Everything Is Awesome

I’m not sure what comes after awesome.

Sometimes it appears that Everything Is Awesome

My glass is typically half full (hooray!) and half empty (let’s fill the rest up, and order a bigger glass while we are about it).  I always think it a bit of a false choice.

As to what this glass is half full of, it is a mix of:

  • Ok
  • Nice
  • Good
  • Splendid
  • Fabulous
  • Fantastic
  • Brilliant
  • Marvellous
  • Wonderful
  • and a very small amount of very precious, Awesome.

In the last few days I have heard both a plate of biscuits (cookies) and a budget review described, without irony, as awesome.

Recently, I stood and watched (and felt) Niagara Falls, for several hours.

Earlier in the year I gasped when I first saw The Grand Canyon.

Last year I found myself in the middle of nowhere at 2am and saw the Milky Way properly for the first time. I had to sit down.

Each of these experiences inspired what I think may have been awe.

It’s quite hard to describe. It comes with a feeling of heightened sensation, a delicious sense of personal irrelevance, the inability to speak properly (if at all) and an unbearable dose of happiness. You don’t forget it.

The biscuits and budget really didn’t make this grade.

As a general rule, if you are experiencing awe, you won’t be able to say a word as long as awesome until much later.

Shall we limit the use of the word awesome to things that actually inspire awe?

I know, there are more important things to worry about.


Mindful Vinyl



I dare say that vinyl is warmer, it’s analogue, it’s real sound. I know.
As far as I can tell, the primary advantage is really that it’s on the other side of the room and there isn’t a remote control.
Consequently I’ve just listened to the whole of The Dark Side Of The Moon and then Wish You Were Here.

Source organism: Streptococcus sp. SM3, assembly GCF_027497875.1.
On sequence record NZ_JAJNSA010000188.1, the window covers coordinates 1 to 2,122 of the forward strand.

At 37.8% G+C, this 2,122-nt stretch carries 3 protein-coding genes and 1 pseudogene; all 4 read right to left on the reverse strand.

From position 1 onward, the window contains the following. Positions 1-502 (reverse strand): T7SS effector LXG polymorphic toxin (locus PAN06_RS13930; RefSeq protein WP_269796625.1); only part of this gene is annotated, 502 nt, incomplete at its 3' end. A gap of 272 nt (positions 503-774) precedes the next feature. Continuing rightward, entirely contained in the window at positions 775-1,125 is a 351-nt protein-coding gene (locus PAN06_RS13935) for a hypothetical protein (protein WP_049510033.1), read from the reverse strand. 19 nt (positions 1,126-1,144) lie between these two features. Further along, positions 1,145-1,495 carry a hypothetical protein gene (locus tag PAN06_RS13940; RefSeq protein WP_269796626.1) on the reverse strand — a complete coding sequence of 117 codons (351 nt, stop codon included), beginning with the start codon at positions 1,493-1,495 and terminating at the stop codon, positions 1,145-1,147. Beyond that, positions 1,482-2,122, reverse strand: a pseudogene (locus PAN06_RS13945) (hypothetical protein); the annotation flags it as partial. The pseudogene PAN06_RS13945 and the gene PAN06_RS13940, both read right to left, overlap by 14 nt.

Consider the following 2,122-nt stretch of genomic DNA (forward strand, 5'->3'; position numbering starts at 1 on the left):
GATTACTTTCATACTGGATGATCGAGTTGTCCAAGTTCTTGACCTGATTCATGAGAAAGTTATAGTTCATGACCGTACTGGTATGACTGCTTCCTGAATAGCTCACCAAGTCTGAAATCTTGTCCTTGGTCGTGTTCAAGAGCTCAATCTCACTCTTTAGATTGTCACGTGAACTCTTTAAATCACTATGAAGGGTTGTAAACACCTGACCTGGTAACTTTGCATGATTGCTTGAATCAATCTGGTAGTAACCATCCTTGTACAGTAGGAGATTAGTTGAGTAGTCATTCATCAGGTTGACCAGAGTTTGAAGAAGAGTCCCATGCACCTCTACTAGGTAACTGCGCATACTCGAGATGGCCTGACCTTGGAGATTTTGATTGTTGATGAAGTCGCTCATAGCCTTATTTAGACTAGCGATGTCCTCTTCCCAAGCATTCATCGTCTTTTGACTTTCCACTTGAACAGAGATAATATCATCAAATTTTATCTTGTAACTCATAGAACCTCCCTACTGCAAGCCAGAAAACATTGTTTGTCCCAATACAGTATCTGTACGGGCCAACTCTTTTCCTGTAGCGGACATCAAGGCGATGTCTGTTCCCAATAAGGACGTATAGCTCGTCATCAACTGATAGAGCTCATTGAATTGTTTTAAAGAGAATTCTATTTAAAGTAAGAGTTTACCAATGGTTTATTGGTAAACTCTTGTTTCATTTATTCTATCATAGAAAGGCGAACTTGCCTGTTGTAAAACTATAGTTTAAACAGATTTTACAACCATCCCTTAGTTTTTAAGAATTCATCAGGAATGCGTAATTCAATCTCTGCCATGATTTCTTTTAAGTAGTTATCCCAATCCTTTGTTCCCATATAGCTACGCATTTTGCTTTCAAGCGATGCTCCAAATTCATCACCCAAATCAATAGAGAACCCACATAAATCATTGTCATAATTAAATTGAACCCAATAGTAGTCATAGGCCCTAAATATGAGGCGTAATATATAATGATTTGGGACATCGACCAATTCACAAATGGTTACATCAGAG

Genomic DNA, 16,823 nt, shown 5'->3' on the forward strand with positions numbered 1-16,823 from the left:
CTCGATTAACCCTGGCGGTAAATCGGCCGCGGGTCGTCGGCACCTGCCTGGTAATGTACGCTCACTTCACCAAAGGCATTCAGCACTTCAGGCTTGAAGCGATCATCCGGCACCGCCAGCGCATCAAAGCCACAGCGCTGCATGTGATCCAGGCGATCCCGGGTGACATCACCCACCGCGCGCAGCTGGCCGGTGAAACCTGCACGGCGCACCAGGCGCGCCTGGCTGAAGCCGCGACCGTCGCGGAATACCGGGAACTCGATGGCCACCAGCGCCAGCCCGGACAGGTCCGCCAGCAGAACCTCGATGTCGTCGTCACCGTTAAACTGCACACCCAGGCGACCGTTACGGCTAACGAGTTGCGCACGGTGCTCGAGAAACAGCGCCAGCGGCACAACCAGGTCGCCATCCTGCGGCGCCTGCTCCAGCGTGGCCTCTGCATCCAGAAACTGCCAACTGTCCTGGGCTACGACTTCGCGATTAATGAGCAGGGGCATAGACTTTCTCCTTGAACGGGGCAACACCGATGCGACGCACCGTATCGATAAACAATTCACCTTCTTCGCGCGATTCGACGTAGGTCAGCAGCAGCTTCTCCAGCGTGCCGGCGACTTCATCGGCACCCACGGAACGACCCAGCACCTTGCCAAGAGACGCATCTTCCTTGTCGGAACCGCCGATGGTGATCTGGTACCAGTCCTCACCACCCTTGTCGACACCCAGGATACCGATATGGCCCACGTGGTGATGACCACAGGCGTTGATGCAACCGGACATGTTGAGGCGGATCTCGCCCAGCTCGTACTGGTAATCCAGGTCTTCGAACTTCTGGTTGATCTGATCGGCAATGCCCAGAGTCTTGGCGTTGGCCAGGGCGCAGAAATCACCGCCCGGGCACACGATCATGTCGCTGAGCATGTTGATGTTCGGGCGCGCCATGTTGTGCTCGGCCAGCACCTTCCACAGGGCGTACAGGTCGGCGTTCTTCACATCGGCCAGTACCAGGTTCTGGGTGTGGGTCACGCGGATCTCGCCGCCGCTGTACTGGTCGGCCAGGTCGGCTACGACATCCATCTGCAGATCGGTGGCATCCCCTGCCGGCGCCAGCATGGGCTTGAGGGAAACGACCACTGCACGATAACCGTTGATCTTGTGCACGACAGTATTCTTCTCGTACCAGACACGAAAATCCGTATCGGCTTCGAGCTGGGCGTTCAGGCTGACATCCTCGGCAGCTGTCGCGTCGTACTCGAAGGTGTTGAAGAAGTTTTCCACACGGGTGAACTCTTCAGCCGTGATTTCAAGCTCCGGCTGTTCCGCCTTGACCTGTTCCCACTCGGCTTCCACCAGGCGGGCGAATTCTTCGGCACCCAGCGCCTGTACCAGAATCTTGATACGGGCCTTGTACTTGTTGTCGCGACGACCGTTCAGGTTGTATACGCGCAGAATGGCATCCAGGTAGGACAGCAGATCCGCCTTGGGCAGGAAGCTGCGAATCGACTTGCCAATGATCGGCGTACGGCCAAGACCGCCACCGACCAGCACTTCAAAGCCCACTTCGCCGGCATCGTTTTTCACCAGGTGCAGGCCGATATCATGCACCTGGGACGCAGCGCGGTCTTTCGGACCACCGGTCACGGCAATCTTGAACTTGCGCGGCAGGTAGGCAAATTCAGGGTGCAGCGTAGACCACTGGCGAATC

I had to get up four times to put on and turn over discs.
Other than that I sat and listened.
I thought a lot (I do that) but a lot less chaotically than normal. I didn’t think about work.
I wrote several letters, they went by email, but they were letters.
I watched no tv, I missed the news (that never happens).
I may have ordered a few pretentious jazz albums. Ok, I did.
From my long time dormant, Tyranny of Choice theme.
(Picture from New Yorker, one of my favourites)

May Seriously Diminish Your Empathy

Having deleted my Facebook account earlier this year, I also deleted my Twitter account last week.

That first step was a long time intent, I had grudgingly kept FB for a year while I was involved in my cycling adventure last year. The Cambridge Analytica story gave me a reminder and my FB account was promptly deleted. I’ve not missed it.

I’ve watched the divisive and abusive fallout from Trump and Brexit on Twitter. That division was to some extent sown and those results influenced by the effects social media have on us. They are far from the sole cause, but in tight results, decisive ones.

Then I finally read Ten Arguments For Deleting Your Social Media Accounts Right Now by Jaron Lanier which has been on my silly pile of unread books for a few months.